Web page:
WHEN the expert committee set up by the World Council of Churches sent its report to the Government on penal reform one of its recommendations was that "violent offenders should be detained indefinitely until it is safe to release them". This suggestion pinpointed not only the growing concern about crimes of violence but also the inability of experts to come up with any other sort of answer.
It is in one sense an acceptance of defeat; it means that the best thing we can think of as a means of protecting society is to lock the thug away where he can do less harm. The real problem still remains--that of curbing the violence before it has become a fact.
As one step the Home Secretary is going to make it more difficult for criminals to obtain firearms but the gunman is seldom a first offender and he is not likely to be greatly deterred by the threat of imprisonment for having in his possession an unlicensed weapon. And guns, of course, are not the only weapons of violence.
Advocates of the return of corporal punishment for crimes of violence are pressing their claims for a change in the law but again one comes face to face with the fact that the violent man, faced with arrest, is unlikely to take too seriously the prospects of a few strokes of the birch if that is all which stands between prison and freedom.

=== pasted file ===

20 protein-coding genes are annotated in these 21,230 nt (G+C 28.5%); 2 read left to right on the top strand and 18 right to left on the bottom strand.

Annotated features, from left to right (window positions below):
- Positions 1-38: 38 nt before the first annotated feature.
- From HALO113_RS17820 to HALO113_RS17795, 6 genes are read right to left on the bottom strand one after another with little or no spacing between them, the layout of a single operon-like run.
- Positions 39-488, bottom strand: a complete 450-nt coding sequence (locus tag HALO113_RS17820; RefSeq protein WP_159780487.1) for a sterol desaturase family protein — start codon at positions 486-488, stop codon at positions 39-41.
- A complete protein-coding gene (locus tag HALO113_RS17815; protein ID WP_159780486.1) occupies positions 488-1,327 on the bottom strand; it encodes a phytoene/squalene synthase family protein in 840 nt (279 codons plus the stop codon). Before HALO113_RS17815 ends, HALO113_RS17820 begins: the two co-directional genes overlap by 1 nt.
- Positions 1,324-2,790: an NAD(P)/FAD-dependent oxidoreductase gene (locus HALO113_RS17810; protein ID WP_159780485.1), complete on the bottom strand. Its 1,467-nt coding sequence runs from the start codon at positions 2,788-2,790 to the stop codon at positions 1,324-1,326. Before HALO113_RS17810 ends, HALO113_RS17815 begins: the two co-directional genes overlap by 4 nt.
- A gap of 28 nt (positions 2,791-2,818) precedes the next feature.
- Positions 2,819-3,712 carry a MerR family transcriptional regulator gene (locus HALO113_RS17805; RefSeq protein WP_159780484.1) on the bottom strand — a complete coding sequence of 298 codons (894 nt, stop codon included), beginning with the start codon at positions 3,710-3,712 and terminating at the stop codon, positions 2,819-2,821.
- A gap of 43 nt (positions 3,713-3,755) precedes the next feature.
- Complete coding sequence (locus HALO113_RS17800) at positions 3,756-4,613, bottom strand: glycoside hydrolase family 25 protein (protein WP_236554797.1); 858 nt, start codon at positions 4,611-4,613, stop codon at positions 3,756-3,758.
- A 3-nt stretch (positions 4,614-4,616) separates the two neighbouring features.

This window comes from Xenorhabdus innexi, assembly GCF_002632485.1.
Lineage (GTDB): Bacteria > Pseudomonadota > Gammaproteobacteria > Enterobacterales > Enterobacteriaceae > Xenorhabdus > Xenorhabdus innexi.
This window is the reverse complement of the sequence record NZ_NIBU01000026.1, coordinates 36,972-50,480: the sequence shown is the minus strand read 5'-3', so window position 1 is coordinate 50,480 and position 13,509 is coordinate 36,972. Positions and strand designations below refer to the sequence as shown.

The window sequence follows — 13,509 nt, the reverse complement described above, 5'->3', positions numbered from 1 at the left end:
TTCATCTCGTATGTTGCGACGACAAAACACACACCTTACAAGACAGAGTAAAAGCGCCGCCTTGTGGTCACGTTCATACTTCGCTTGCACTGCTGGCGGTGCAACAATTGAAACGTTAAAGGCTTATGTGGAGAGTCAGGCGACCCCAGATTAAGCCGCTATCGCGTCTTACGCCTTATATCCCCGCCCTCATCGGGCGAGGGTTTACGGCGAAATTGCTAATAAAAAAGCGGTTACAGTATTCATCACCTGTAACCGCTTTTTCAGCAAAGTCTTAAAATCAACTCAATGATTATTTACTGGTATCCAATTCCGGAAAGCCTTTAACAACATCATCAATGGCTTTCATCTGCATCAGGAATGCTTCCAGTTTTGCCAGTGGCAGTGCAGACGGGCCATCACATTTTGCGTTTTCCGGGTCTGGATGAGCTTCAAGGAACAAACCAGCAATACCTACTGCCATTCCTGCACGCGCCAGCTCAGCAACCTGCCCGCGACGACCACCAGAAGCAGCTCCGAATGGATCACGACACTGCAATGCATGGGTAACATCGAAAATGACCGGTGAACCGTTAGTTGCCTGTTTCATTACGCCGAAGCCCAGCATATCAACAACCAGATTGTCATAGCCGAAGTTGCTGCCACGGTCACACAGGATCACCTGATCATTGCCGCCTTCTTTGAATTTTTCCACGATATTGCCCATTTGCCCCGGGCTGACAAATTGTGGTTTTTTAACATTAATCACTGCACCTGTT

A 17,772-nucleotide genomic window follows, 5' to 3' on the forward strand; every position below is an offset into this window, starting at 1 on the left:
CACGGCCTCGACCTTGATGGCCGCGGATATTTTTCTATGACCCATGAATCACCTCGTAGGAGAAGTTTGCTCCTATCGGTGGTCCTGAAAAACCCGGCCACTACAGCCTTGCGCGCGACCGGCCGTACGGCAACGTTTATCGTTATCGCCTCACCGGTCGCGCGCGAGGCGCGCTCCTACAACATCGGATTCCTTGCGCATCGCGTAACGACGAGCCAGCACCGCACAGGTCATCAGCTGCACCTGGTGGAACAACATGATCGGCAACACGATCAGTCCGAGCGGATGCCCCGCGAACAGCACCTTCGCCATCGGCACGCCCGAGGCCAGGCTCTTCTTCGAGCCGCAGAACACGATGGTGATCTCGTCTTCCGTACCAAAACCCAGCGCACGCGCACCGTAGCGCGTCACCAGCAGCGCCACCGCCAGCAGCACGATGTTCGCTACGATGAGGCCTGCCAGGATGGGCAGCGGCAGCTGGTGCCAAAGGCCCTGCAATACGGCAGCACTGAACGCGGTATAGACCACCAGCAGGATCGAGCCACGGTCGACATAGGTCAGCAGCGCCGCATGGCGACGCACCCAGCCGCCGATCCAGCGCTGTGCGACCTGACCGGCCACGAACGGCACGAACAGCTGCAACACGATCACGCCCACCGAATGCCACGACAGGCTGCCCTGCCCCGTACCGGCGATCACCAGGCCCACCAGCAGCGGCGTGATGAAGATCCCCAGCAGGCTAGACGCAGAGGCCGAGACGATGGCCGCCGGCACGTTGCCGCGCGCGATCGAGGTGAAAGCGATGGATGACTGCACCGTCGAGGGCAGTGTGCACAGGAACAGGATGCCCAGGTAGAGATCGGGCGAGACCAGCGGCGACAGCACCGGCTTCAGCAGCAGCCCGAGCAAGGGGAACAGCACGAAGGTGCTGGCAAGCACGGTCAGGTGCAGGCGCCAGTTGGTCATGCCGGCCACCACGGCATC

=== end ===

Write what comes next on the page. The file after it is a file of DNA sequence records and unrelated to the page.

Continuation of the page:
What is surprising, in view of the concern being expressed in official quarters is that more drastic steps are not being taken against the whole cult of violence as being propagated by television. There can be no denying that television is a great persuader and if we accept that television is capable of influencing people for good (as the television companies would claim) it is also capable of influencing some of its audience for bad.
One would not want to bar from the small screen the occasional Western or crime play. Throughout months of the year, however, it is simply not possible to go through a single night's viewing without having one or two programmes of a violent nature. Murder is not an everyday occurrence in real life; there is no reason why it should be in our television diet.
We do not suggest that this would be the answer to the Home Secretary's problems so far as law-breaking in Britain is concerned. But a little less violence on television would produce a healthier climate in which other methods might have a better chance of success.
Apart from that, it would also make for better television.